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Hide your internal APIs

Several times a month, a variation of this question comes up:

How do we hide endpoints that are for internal use only?

Follow along using our sample API provided with this tutorial to hide APIs, and then try this again with your APIs.


In this tutorial, see how to maintain a single source of truth (SSOT) OpenAPI description. Once the API description is complete, generate an internal and an external version of the API.


The following image highlights what is to be removed in this tutorial. what needs to be hidden


We do, You do

This tutorial is most effective when you follow along and complete the steps.

  • Install @redocly/cli with version 1.0.0-beta.90 or later (we use 1.0.0-beta.94 in this tutorial).
  • Download the sample.yaml file into a new directory named hide-apis-demo.
  • Use your favorite IDE for editing the YAML file (we use VS Code and have the Redocly extension installed).

Step 1: Add x-internal to the API description

In this step, mark which operations and properties of the API description are for internal use.

Open the sample.yaml file in your IDE. Changes are needed in a few places.

  1. Go to line 22 and add a new line between post and operationId. The indentation is important. Type x-internal: true on that line. The space after the colon is important too. It should look like the following example.
      x-internal: true
      operationId: postStars
  2. Go to line 52 and add a new line between hasPlanets and type, like we did previously. The following example shows how it should look.
      x-internal: true
      type: boolean
  3. Save the file.

Step 2: Add a Redocly configuration file

In this step, create a Redocly configuration file with two APIs pointing to the same root file.

Make a new file in the same hide-apis-demo directory named redocly.yaml (the casing is important).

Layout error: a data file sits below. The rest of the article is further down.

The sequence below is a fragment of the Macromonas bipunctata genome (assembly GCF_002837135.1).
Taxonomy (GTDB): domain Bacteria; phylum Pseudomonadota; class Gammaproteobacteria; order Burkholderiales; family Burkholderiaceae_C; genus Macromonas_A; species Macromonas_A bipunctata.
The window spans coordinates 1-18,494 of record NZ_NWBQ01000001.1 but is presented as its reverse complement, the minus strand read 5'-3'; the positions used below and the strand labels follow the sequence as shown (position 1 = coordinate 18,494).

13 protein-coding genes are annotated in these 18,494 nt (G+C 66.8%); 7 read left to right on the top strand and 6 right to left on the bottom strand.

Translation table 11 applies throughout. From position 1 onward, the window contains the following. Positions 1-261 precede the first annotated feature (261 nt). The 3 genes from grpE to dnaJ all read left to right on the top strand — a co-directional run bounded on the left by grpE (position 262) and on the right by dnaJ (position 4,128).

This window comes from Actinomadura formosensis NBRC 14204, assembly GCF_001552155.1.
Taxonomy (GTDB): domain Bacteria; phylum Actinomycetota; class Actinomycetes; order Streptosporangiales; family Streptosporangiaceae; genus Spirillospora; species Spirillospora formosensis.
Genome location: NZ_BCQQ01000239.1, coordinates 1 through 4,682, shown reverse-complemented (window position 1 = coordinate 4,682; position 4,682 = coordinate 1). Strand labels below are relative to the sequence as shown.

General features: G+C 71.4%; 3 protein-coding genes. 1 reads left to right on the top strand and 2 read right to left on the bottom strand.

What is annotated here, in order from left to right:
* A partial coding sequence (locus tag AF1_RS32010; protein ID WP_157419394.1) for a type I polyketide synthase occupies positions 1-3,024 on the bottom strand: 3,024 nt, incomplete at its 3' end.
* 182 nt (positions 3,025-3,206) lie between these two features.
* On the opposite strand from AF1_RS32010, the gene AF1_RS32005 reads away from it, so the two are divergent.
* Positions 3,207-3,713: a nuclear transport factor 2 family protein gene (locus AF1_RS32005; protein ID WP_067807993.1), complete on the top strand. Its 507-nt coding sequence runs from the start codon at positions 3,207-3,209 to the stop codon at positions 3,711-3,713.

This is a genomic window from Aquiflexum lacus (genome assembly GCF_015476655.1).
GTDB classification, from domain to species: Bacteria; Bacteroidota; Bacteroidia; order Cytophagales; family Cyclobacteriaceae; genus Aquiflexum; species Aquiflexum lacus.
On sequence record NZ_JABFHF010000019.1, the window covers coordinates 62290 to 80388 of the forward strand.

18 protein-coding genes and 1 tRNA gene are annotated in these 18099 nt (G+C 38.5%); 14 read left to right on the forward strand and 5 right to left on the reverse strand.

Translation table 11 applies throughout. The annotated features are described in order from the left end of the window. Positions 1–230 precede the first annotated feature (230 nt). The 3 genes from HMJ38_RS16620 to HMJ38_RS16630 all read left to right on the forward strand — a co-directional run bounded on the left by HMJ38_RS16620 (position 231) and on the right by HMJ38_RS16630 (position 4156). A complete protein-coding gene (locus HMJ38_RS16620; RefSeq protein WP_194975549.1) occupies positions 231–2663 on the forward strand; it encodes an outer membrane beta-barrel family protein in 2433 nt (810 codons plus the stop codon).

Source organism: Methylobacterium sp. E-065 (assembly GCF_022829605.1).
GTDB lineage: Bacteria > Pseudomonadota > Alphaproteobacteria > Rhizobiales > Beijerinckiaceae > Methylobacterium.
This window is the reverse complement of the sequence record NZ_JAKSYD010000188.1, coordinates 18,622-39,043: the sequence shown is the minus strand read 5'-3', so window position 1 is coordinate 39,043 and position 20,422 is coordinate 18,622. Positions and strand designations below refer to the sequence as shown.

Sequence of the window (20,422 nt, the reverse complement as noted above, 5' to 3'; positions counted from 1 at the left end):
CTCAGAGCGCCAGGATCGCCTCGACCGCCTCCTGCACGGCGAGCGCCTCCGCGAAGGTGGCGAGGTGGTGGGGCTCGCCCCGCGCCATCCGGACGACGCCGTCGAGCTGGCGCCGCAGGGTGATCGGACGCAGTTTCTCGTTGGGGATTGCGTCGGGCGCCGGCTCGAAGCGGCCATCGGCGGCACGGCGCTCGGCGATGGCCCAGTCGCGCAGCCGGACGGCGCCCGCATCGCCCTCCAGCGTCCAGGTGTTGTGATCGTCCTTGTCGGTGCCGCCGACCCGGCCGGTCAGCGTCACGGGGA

Then, add this snippet to the file:

    root: ./sample.yaml

Let's explain what's going on here. The apis object contains a collection of our APIs. The internal@latest matches the expected configuration {name@version} pattern for each API. The root is the path to the root of the API description.

We only have one root API file (sample.yaml), but we want to generate two APIs from that SSOT. To do that, we add another API to the API section.

    root: ./sample.yaml
    root: ./sample.yaml

Finally, we want the remove-x-internal decorator to be applied to the external API. To accomplish that, add the last three lines as shown in the following example.

    root: ./sample.yaml
    root: ./sample.yaml
      remove-x-internal: on

Save the redocly.yaml file.

Step 3: Output internal and external APIs

In this step, produce two API snapshots from the single source of truth. This can be done in two ways:

  • Option A: Let Redocly's API registry handle the work (which uses the bundle command under the hood).
  • Option B: Your machine plus the bundle command.

Option A: Redocly's API registry bundles automatically

  1. Add the APIs to the API registry. This process varies depending on the source type you use. If using the CICD push command, it can push all APIs or the API you specify by the API name@version. If using a git-based integration, select the appropriate API in the path to your root file.

    path to root file

  2. Confirm the API in the registry has the appropriate content.

  3. Repeat this step for each API.

Option B: Use your machine and the bundle command

  1. Bundle the external@latest API.

    redocly bundle external@latest --output dist/external.yaml
  2. Inspect the file at dist/external.yaml. Confirm the following:

    • The postStars operation is removed.
    • The hasPlanets property is removed.
  3. Bundle the internal@latest API.

    redocly bundle internal@latest --output dist/internal.yaml

    Inspect the file at dist/internal.yaml. Confirm the following:

    • The postStars operation is not removed.
    • The hasPlanets property is not removed.

Next steps

If you enjoyed this tutorial, please share it with a colleague, or on the social networks. Be sure to tag @Redocly as it lets us know how we're doing and where we can improve.

Try this technique with your own APIs to accomplish the use case demonstrated above.

Security through obscurity

If an endpoint is discovered, your API authentication mechanism must prevent unauthorized access. Removing APIs from documentation is not a security mechanism. Use access controls for your internal API documentation as well.